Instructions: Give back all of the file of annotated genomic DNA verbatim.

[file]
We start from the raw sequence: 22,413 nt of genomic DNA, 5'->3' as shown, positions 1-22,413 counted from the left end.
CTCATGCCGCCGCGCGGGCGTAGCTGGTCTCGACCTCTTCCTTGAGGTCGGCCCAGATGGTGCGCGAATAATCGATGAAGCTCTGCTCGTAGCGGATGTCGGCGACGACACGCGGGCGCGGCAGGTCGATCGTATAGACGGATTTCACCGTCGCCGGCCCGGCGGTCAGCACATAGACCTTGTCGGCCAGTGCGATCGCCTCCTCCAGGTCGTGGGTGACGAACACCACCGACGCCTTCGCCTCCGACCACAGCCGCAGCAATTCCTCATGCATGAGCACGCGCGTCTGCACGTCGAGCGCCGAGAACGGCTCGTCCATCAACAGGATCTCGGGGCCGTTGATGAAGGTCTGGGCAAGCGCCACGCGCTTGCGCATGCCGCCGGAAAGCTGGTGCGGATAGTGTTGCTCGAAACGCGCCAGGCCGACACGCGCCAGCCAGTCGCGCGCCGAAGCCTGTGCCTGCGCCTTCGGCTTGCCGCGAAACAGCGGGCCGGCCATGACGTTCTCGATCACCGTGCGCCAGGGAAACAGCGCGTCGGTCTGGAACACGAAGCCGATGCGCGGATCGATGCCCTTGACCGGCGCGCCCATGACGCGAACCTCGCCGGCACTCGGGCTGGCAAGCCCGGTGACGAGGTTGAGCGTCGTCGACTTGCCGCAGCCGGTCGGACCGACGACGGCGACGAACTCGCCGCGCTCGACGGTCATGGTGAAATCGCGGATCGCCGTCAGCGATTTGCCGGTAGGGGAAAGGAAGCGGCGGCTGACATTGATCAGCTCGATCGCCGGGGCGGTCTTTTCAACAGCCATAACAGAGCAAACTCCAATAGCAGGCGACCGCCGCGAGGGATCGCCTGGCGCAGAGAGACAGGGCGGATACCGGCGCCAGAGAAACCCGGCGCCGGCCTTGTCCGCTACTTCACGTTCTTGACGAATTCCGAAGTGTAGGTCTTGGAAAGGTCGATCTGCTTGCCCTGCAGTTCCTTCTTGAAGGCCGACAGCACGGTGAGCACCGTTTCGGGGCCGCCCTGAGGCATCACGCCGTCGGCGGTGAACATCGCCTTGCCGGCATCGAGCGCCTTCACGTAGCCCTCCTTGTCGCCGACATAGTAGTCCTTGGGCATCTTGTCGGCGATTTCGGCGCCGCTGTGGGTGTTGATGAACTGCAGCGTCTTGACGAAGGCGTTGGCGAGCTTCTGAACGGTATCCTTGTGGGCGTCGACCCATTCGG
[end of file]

We start from the raw sequence: 22,413 nt of genomic DNA, 5'->3' as shown, positions 1-22,413 counted from the left end.
CTCATGCCGCCGCGCGGGCGTAGCTGGTCTCGACCTCTTCCTTGAGGTCGGCCCAGATGGTGCGCGAATAATCGATGAAGCTCTGCTCGTAGCGGATGTCGGCGACGACACGCGGGCGCGGCAGGTCGATCGTATAGACGGATTTCACCGTCGCCGGCCCGGCGGTCAGCACATAGACCTTGTCGGCCAGTGCGATCGCCTCCTCCAGGTCGTGGGTGACGAACACCACCGACGCCTTCGCCTCCGACCACAGCCGCAGCAATTCCTCATGCATGAGCACGCGCGTCTGCACGTCGAGCGCCGAGAACGGCTCGTCCATCAACAGGATCTCGGGGCCGTTGATGAAGGTCTGGGCAAGCGCCACGCGCTTGCGCATGCCGCCGGAAAGCTGGTGCGGATAGTGTTGCTCGAAACGCGCCAGGCCGACACGCGCCAGCCAGTCGCGCGCCGAAGCCTGTGCCTGCGCCTTCGGCTTGCCGCGAAACAGCGGGCCGGCCATGACGTTCTCGATCACCGTGCGCCAGGGAAACAGCGCGTCGGTCTGGAACACGAAGCCGATGCGCGGATCGATGCCCTTGACCGGCGCGCCCATGACGCGAACCTCGCCGGCACTCGGGCTGGCAAGCCCGGTGACGAGGTTGAGCGTCGTCGACTTGCCGCAGCCGGTCGGACCGACGACGGCGACGAACTCGCCGCGCTCGACGGTCATGGTGAAATCGCGGATCGCCGTCAGCGATTTGCCGGTAGGGGAAAGGAAGCGGCGGCTGACATTGATCAGCTCGATCGCCGGGGCGGTCTTTTCAACAGCCATAACAGAGCAAACTCCAATAGCAGGCGACCGCCGCGAGGGATCGCCTGGCGCAGAGAGACAGGGCGGATACCGGCGCCAGAGAAACCCGGCGCCGGCCTTGTCCGCTACTTCACGTTCTTGACGAATTCCGAAGTGTAGGTCTTGGAAAGGTCGATCTGCTTGCCCTGCAGTTCCTTCTTGAAGGCCGACAGCACGGTGAGCACCGTTTCGGGGCCGCCCTGAGGCATCACGCCGTCGGCGGTGAACATCGCCTTGCCGGCATCGAGCGCCTTCACGTAGCCCTCCTTGTCGCCGACATAGTAGTCCTTGGGCATCTTGTCGGCGATTTCGGCGCCGCTGTGGGTGTTGATGAACTGCAGCGTCTTGACGAAGGCGTTGGCGAGCTTCTGAACGGTATCCTTGTGGGCGTCGACCCATTCGG